The film plays as a drama, although some in the audience at the screening I attended laughed as Howard pushed his extreme solution on the brothers. Allen himself has suggested that Cassandra’s Dream mixes elements of comedy with serious drama, without specifying where the comedy comes in. I’m not convinced that we’re supposed to laugh at any of Cassandra’s Dream, although many audience members surely share Allen’s well documented nihilistic worldview. Therefore, Wilkinson’s desperation may strike some viewers as amusing.

How one judges the merits of Cassandra’s Dream depends in part on what one thinks of the tone of the story. If there’s comedy in it, do the jokes fall flat? Are the jokes so nihilistic that they aren’t amusing? Is the movie a straight drama? Certainly the tone of the story is serious, and the actions the characters take have mortal consequences. The idea that someone threatened by someone else might decide to have that threat removed is not unheard of in real life. And although movies have sometimes used this premise to comic ends, Cassandra’s Dream feels much closer to tragedy than it ever does to comedy.

The book of Proverbs tells us, “He who conceals his sins does not prosper, but whoever confesses and renounces them finds mercy” (28:13). In the New Testament we read, “Nothing in all creation is hidden from God's sight. Everything is uncovered and laid bare before the eyes of him to whom we must give account” (Heb. 4:13).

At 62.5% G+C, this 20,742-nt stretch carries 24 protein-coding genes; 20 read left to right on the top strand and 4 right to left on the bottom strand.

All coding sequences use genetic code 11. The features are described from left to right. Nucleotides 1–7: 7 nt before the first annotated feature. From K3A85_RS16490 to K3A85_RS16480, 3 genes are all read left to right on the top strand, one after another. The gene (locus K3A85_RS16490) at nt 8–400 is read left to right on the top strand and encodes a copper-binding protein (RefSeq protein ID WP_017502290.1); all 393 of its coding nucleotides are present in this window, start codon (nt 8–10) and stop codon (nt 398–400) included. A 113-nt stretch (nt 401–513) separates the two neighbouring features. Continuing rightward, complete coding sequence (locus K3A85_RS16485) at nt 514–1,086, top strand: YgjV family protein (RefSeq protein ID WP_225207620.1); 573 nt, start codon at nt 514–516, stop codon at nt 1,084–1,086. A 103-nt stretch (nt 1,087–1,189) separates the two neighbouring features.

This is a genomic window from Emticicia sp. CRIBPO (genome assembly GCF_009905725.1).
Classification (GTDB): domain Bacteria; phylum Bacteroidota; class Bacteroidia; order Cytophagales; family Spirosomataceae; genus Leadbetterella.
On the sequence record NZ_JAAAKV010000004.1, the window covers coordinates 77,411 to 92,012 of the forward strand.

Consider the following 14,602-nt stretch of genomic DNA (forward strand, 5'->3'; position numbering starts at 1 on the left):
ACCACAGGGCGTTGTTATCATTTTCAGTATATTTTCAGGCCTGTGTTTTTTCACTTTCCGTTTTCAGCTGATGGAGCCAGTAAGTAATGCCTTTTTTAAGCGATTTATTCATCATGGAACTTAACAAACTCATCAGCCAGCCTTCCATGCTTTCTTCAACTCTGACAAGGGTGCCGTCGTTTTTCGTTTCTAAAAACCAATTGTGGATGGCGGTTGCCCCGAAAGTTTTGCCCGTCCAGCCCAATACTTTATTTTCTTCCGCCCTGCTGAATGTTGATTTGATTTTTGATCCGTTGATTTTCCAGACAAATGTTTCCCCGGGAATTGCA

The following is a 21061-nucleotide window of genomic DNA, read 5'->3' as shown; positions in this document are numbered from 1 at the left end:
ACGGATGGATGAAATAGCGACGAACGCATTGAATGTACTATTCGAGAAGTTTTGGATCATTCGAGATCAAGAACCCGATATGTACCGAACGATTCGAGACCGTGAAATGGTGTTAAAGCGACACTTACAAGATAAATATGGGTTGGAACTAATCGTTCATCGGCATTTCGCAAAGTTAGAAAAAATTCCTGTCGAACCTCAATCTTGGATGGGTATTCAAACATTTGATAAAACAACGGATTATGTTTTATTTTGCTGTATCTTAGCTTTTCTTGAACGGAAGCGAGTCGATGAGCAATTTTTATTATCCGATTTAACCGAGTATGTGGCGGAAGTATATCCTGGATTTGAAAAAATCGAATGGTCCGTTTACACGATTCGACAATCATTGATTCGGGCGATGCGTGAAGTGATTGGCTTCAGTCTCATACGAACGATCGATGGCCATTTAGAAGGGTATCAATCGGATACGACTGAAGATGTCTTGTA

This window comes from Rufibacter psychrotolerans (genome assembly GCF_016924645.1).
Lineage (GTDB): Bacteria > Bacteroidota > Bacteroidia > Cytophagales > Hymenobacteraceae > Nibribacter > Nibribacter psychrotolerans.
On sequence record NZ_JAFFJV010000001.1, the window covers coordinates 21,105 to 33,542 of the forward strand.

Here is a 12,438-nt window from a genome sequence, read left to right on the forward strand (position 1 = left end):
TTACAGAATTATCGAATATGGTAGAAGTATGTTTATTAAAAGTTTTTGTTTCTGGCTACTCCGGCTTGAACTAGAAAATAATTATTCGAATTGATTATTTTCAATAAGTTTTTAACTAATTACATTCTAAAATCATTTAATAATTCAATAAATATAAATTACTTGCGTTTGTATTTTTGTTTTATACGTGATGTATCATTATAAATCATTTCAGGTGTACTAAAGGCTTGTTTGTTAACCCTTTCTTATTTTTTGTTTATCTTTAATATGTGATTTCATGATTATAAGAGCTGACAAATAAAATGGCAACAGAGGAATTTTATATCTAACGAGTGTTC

Terry’s words, after he’s committed the film’s central sin, show the truth of God’s revelation. “What if there’s a God?” he asks Ian. “We’re crossing the line.  We broke God’s law. … I want this off my neck. … I want the slate wiped clean.” But Ian has other ideas.

Terry can’t find a way to wipe the slate clean, and Cassandra’s Dream offers no ultimate hope for Terry to see his sin atoned for. However, Terry’s need to confess his sins is biblical and admirable. Likewise, Cassandra’s Dream is an admirable film with biblical themes, and it reveals a director and screenwriter still grappling with Judeo-Christian notions of morality. He’s had some high-profile moral failings, but Woody Allen’s latest films shows that God’s not finished with him yet.

Questions? Concerns? Contact the writer at crosswalkchristian@earthlink.net.


  • Language/Profanity:  Lord’s name taken in vain; profanity; a man says two attractive people have a “duty to reproduce”; discussion about whether an actress would sleep with someone to get a part.
  • Drugs/Alcohol:  Lots of drinking; abuse of prescription drugs; smoking.
  • Sex/Nudity:  A woman in bed talks to man with a towel around his waist after they’ve had sex; an actress in a play lies in bed, coming on to a man; some kissing; the actress is said to be nude in the play and to engage in kinky sex, although these things are not shown; two people are shown having sex under the sheets; a man’s live-in girlfriend hopes to get pregnant by him.
  • Violence:  A man is shot offscreen; another murder is planned but not carried out; a brawl has fatal consequences.